America's problem isn't its gun culture; America's problem is the mass psychosis which feeds its gun culture and fuels not just the normalisation of gun violence, but exalts it as the sine qua non of the strength and self assertion that informs the nation's identity.
In the wake of the horrific massacre of 28 people - 20 of them children - in Newtown, Connecticut, the world's attention has been focused on America's lax gun laws and of what can be done to try to prevent more massacres from taking place in a nation where such incidents occur on a near-annual basis. And as ever the debate has centred on the association of the right to bear arms with freedom, and the inviolability (or not) of the Constitution's Second Amendment which enshrines the right in law.
But this debate is reductive in the extreme when it comes to the problem of gun violence in a nation in which mothers cannot be sure their kids will come home alive after dropping them off at school in the morning. The more important and relevant issue is the nation's fixation with violence and the over emphasis on material success and status that makes life in America akin to an all or nothing struggle of all against all.
US culture is steeped in the ethos of the winner, the muscular over-achiever who rises to the top by dint of a mammoth capacity for studying, work, and risk taking. Words such as compassion, empathy, co-operation, kindness, consideration are the words of weak people and by extension a weak nation. In America you don't get what you deserve, you get what you take, and in order to take you have to be more ruthless, competitive, dedicated, committed, and smarter than the other guy. The rewards for success are limitless, while the penalty for failure is severe. This after all is a nation in which over 40 million people live in poverty and where the level of inequality between rich and poor is greater than it was during the days of the Roman Empire. And just like Rome, America's empire stretches to every corner of the globe and was built and is sustained by its capacity for violence and destruction on a grand scale.
For, yes, the history of the United States is a history of war at home and overseas. It is a nation founded on genocide, built in its formative years on the back of slavery, and sustained by the lie that freedom and a capacity for violence are two sides of the same coin. Hollywood conveys this message in a diet of movies in which violence and danger are ever present conditions of human existence. Meanwhile, on TV, a plethora of cop shows and crime dramas, many of them painstakingly procedural, paint a picture of a dystopian world in which fear of the bad guys, the other, is real and deserved; in which the weak are constantly preyed upon and where everyone is a potential adversary.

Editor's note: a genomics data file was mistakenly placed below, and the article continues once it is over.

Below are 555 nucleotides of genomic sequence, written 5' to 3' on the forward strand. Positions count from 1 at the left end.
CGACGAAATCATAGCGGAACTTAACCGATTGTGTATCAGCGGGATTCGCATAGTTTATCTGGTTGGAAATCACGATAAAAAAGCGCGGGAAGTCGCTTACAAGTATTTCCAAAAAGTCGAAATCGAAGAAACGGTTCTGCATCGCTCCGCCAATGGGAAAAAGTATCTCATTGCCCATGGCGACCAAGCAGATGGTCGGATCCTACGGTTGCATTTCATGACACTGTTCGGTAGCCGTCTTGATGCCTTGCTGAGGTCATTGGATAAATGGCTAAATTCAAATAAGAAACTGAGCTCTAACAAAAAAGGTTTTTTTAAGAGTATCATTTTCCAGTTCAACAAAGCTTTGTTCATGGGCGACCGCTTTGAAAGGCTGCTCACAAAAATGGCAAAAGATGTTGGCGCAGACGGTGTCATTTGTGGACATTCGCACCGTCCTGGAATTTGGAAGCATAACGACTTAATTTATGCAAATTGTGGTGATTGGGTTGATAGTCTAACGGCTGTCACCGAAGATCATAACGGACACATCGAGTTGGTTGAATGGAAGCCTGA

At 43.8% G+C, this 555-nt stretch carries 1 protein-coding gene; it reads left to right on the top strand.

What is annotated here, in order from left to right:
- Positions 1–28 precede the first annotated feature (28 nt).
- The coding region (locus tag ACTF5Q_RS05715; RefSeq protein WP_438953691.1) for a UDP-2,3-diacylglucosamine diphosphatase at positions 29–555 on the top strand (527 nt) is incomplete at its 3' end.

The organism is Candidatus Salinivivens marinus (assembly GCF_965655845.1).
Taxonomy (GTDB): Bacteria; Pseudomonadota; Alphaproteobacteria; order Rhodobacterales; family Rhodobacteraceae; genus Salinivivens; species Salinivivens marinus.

The disconnect between the myth of America and the reality is concealed by a corporate media that has poisoned the level of political debate, which with the overarching influence of various business lobbies, including the gun lobby, is portrayed as a fight to the death between the good guys and the bad guys, those who want to protect your freedoms and rights, including the right to own assault weapons, and those who want to take them away. The rugged individual, the frontier spirit, these and the aforementioned myths underpin a society in which extreme wealth and greed sits comfortably with an overweening and nauseating bible fetish that plumbs new depths of hypocrisy and affectation.
The specific details behind the awful events of last week in Newtown, Connecticut are of course yet to be revealed. What motivated the 20-year-old son of a schoolteacher at the local school in which the massacre took place, with his mother one of his first victims, nobody knows at this point? But the irony should not be lost. This act of mass murder did not take place in a crime infested conurbation such as Detroit, Miami, LA, or New York. It took place in a sleepy, affluent, and supposedly safe rural community. It was not committed by a known criminal or an individual with a history of violent behaviour, but by a young man who by all accounts was shy and nervous, non-threatening in any conventional sense. And the guns he used were owned by his mother, a pillar of the community who doubtless saw nothing wrong with owning and keeping lethal weapons at home, as millions like her across America do.
President Obama spoke movingly to the nation in the aftermath of this latest massacre to take place in an American school. In a speech suffused with genuine grief and pain, the president had to stop to wipe away a tear as he recalled the children who were senselessly slaughtered. He spoke to and for a nation in which the lessons of this latest slaughter will inevitably be lost as the days and weeks pass and the pervading mood returns to one of grim resignation that there are bad people out there who do bad things and that guns do not kill people, people kill people.
Significantly, there is no record of the president grieving over the 168 children who've been killed in US drone strikes against targets in Pakistan, revealed recently in a report carried by the US Bureau of Investigative Journalism, which he has personally sanctioned over the past seven years, nor for the countless and faceless children slaughtered by US airstrikes in Afghanistan during his time in office.
While America's gun culture endangers children at home, its culture of war endangers children all over the world. The inescapable truth is that rather than the land of the free, the United States of America is the land of barbarism and brutality.